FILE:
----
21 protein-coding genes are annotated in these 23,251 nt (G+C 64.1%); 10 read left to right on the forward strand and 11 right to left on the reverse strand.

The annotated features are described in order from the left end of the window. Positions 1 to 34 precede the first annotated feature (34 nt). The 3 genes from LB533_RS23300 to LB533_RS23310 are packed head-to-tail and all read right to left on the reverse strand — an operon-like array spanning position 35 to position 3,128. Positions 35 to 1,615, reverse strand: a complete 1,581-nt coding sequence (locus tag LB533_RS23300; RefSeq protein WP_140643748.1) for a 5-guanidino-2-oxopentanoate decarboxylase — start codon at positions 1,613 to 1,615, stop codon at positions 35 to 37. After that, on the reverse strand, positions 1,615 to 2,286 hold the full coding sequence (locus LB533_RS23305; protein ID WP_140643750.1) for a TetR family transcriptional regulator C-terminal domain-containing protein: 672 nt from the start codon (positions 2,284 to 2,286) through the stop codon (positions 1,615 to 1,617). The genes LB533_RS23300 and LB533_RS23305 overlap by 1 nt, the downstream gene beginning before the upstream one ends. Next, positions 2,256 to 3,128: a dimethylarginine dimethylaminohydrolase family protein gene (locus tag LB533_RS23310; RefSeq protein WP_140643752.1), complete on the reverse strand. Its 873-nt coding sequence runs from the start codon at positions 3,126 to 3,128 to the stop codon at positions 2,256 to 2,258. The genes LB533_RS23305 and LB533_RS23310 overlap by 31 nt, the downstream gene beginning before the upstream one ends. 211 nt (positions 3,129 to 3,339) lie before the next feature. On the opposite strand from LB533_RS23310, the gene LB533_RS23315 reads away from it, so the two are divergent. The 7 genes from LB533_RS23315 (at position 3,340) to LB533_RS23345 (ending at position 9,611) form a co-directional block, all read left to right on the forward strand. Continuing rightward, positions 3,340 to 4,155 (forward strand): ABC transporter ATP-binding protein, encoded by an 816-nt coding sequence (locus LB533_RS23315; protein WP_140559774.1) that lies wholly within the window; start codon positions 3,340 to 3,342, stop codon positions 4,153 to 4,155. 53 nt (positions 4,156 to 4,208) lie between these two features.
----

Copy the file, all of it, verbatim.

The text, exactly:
21 protein-coding genes are annotated in these 23,251 nt (G+C 64.1%); 10 read left to right on the forward strand and 11 right to left on the reverse strand.

The annotated features are described in order from the left end of the window. Positions 1 to 34 precede the first annotated feature (34 nt). The 3 genes from LB533_RS23300 to LB533_RS23310 are packed head-to-tail and all read right to left on the reverse strand — an operon-like array spanning position 35 to position 3,128. Positions 35 to 1,615, reverse strand: a complete 1,581-nt coding sequence (locus tag LB533_RS23300; RefSeq protein WP_140643748.1) for a 5-guanidino-2-oxopentanoate decarboxylase — start codon at positions 1,613 to 1,615, stop codon at positions 35 to 37. After that, on the reverse strand, positions 1,615 to 2,286 hold the full coding sequence (locus LB533_RS23305; protein ID WP_140643750.1) for a TetR family transcriptional regulator C-terminal domain-containing protein: 672 nt from the start codon (positions 2,284 to 2,286) through the stop codon (positions 1,615 to 1,617). The genes LB533_RS23300 and LB533_RS23305 overlap by 1 nt, the downstream gene beginning before the upstream one ends. Next, positions 2,256 to 3,128: a dimethylarginine dimethylaminohydrolase family protein gene (locus tag LB533_RS23310; RefSeq protein WP_140643752.1), complete on the reverse strand. Its 873-nt coding sequence runs from the start codon at positions 3,126 to 3,128 to the stop codon at positions 2,256 to 2,258. The genes LB533_RS23305 and LB533_RS23310 overlap by 31 nt, the downstream gene beginning before the upstream one ends. 211 nt (positions 3,129 to 3,339) lie before the next feature. On the opposite strand from LB533_RS23310, the gene LB533_RS23315 reads away from it, so the two are divergent. The 7 genes from LB533_RS23315 (at position 3,340) to LB533_RS23345 (ending at position 9,611) form a co-directional block, all read left to right on the forward strand. Continuing rightward, positions 3,340 to 4,155 (forward strand): ABC transporter ATP-binding protein, encoded by an 816-nt coding sequence (locus LB533_RS23315; protein WP_140559774.1) that lies wholly within the window; start codon positions 3,340 to 3,342, stop codon positions 4,153 to 4,155. 53 nt (positions 4,156 to 4,208) lie between these two features.